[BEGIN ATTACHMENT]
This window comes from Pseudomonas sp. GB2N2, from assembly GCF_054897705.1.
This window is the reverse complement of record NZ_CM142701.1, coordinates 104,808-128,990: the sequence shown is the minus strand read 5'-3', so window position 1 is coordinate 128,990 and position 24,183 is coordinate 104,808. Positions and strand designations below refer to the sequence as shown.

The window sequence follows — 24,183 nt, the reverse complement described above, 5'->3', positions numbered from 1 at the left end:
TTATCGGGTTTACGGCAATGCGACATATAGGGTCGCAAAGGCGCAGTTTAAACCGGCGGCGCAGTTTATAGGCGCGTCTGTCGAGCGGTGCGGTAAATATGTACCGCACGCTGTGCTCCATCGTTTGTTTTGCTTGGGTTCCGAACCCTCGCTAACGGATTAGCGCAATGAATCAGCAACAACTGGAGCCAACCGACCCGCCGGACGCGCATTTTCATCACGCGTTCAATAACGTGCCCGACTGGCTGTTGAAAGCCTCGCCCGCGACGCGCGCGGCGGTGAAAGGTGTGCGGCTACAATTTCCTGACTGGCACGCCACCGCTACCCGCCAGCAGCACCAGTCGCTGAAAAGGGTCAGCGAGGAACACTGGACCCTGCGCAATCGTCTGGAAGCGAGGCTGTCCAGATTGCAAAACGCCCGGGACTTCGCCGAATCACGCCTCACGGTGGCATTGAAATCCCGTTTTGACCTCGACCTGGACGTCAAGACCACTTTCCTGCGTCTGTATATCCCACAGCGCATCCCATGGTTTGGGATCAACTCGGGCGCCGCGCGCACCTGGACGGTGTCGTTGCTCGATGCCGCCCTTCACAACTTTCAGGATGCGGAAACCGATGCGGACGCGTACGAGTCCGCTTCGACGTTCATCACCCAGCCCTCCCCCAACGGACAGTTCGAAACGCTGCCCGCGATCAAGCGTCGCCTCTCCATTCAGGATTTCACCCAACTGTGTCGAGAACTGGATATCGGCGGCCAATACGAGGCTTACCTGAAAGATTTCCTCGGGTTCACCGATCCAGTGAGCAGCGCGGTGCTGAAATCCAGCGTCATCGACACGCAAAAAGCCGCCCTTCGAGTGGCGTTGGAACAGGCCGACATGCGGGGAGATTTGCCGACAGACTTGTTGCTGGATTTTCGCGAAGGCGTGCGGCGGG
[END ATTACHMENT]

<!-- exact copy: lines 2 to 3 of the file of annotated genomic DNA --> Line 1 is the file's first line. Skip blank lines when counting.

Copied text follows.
This window is the reverse complement of record NZ_CM142701.1, coordinates 104,808-128,990: the sequence shown is the minus strand read 5'-3', so window position 1 is coordinate 128,990 and position 24,183 is coordinate 104,808. Positions and strand designations below refer to the sequence as shown.

The window sequence follows — 24,183 nt, the reverse complement described above, 5'->3', positions numbered from 1 at the left end: